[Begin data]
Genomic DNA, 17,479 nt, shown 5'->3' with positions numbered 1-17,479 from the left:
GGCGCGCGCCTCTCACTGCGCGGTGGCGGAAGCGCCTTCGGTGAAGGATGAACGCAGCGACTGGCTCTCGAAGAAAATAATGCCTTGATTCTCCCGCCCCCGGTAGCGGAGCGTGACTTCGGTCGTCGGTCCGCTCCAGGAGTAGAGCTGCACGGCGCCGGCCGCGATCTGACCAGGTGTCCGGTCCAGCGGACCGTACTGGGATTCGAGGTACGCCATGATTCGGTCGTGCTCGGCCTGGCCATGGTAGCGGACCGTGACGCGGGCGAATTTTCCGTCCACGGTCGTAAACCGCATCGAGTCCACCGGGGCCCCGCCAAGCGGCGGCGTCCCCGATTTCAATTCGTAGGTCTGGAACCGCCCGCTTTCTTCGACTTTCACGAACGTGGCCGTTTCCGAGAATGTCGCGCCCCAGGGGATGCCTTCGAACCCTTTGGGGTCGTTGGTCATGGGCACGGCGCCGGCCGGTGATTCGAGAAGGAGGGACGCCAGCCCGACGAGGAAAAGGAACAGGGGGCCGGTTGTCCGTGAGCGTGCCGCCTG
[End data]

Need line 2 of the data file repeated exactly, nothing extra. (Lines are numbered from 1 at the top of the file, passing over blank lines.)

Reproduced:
GGCGCGCGCCTCTCACTGCGCGGTGGCGGAAGCGCCTTCGGTGAAGGATGAACGCAGCGACTGGCTCTCGAAGAAAATAATGCCTTGATTCTCCCGCCCCCGGTAGCGGAGCGTGACTTCGGTCGTCGGTCCGCTCCAGGAGTAGAGCTGCACGGCGCCGGCCGCGATCTGACCAGGTGTCCGGTCCAGCGGACCGTACTGGGATTCGAGGTACGCCATGATTCGGTCGTGCTCGGCCTGGCCATGGTAGCGGACCGTGACGCGGGCGAATTTTCCGTCCACGGTCGTAAACCGCATCGAGTCCACCGGGGCCCCGCCAAGCGGCGGCGTCCCCGATTTCAATTCGTAGGTCTGGAACCGCCCGCTTTCTTCGACTTTCACGAACGTGGCCGTTTCCGAGAATGTCGCGCCCCAGGGGATGCCTTCGAACCCTTTGGGGTCGTTGGTCATGGGCACGGCGCCGGCCGGTGATTCGAGAAGGAGGGACGCCAGCCCGACGAGGAAAAGGAACAGGGGGCCGGTTGTCCGTGAGCGTGCCGCCTG